Below is a brief description of how the legislature’s intentions with regard to public documents and their registration are fulfilled.
Why do we keep records?
The register records who initiated the case, what the case concerns and usually who has the documents for the case. That way documents can be produced quickly if someone asks to see them. This could be an employee, someone from another authority, the person to whom the case relates, the general public or representatives of the media.
The purpose of record-keeping is to keep the department's/office's documents in good order.
Keep the case documents together from start to finish
All documents in a case are connected to some extent. In some cases it may only be a form containing a request and a decision. In other cases, it is an investigation that begins with a directive, undergoes internal consultation and ends with a decision. The individual form has a number. All documents in the larger case have the same reference number, although it contains several documents.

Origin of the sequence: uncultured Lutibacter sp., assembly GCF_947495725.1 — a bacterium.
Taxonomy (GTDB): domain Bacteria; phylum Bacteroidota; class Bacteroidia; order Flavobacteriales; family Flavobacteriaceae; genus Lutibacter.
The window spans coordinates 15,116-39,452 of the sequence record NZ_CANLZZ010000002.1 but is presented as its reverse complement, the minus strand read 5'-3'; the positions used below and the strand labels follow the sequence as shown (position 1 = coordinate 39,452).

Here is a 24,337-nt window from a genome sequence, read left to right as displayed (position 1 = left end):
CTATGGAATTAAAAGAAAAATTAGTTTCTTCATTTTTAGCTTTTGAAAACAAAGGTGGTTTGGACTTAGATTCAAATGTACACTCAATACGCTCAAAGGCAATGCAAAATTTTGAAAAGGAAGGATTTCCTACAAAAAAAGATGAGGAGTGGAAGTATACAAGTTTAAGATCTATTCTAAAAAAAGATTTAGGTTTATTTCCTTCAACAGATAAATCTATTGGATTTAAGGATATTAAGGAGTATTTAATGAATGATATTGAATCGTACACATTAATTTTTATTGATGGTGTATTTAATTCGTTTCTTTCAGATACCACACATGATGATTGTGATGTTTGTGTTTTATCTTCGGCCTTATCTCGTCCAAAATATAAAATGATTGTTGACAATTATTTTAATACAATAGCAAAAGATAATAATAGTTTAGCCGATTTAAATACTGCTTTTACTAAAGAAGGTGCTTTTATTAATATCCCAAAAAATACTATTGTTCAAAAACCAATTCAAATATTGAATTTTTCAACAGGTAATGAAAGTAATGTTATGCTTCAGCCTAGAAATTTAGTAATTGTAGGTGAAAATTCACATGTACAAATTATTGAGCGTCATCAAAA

The decimal notation used on the documents specifies how they will be archived.
What do we record?
We log postal mail and emails that are public documents (documents received, distributed or prepared) and which cannot be organised otherwise. Examples of these include letters. Examples of documents that can be organised otherwise include forms.
You can read about public documents on the page entitled Public access and confidentiality.
How do we keep records?
By checking what postal mail or emails concern and classifying them using decimal notation according to their content.